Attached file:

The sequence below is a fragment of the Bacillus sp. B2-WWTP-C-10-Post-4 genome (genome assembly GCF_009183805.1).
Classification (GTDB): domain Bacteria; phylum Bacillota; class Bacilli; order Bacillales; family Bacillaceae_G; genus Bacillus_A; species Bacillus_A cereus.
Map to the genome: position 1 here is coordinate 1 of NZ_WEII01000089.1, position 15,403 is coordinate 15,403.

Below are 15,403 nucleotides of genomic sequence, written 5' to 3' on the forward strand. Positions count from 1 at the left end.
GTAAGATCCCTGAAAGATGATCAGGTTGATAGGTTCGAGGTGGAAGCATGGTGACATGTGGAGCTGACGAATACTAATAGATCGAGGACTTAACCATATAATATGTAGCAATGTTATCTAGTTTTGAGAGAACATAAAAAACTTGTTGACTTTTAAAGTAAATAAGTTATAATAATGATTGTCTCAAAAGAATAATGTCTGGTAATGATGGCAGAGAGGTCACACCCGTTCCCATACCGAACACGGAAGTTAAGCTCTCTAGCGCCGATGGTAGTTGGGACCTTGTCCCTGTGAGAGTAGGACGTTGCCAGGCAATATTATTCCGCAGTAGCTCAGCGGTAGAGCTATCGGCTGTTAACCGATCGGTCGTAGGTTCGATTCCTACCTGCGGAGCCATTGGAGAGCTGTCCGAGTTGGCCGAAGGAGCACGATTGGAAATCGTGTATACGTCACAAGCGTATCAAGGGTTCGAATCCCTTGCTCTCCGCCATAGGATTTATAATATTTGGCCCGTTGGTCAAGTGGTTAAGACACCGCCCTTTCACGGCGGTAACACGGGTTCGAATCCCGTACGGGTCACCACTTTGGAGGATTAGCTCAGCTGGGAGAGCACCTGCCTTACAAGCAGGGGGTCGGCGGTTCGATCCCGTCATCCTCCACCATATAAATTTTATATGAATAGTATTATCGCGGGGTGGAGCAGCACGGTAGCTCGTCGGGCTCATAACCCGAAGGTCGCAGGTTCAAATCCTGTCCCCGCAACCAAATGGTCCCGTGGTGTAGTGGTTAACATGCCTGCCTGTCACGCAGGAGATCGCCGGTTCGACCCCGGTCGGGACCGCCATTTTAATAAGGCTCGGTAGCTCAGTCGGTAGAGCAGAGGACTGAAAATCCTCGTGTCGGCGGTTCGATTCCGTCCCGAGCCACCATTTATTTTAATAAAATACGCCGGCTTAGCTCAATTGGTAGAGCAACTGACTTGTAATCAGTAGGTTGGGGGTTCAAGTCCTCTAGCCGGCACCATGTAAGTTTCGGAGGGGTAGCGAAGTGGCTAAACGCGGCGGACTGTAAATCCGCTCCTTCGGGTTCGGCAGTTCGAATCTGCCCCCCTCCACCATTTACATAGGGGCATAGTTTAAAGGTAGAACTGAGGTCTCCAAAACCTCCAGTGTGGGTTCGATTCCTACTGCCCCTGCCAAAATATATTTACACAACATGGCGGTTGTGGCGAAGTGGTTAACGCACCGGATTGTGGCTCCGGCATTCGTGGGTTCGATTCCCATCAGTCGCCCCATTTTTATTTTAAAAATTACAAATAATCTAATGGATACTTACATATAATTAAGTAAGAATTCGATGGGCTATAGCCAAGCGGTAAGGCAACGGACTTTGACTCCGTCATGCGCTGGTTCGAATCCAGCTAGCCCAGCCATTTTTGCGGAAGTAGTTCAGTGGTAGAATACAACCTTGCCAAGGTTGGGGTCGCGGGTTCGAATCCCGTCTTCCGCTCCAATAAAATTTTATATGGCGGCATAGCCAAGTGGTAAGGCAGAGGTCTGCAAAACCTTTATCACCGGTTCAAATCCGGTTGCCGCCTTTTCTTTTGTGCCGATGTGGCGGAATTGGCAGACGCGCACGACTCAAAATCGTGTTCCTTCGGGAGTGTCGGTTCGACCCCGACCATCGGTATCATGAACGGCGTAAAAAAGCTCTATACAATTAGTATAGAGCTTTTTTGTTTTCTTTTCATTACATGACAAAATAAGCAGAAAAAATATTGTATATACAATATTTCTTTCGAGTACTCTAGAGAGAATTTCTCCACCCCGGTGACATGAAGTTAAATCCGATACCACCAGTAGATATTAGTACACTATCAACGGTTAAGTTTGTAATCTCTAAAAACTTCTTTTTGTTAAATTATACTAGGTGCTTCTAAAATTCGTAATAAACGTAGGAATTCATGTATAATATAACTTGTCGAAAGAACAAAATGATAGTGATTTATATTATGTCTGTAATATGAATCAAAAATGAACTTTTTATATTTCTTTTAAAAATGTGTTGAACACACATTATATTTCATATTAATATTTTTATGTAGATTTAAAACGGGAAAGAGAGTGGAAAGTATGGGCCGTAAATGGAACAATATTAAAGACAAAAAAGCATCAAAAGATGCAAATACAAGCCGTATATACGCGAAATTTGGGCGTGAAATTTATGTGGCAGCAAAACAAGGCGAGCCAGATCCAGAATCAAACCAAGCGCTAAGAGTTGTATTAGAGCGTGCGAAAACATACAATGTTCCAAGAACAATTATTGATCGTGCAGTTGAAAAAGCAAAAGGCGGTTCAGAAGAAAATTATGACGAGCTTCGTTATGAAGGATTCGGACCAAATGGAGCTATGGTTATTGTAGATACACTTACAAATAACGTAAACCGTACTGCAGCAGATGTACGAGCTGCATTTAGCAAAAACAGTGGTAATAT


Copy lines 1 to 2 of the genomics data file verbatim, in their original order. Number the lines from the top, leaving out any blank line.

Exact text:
The sequence below is a fragment of the Bacillus sp. B2-WWTP-C-10-Post-4 genome (genome assembly GCF_009183805.1).
Classification (GTDB): domain Bacteria; phylum Bacillota; class Bacilli; order Bacillales; family Bacillaceae_G; genus Bacillus_A; species Bacillus_A cereus.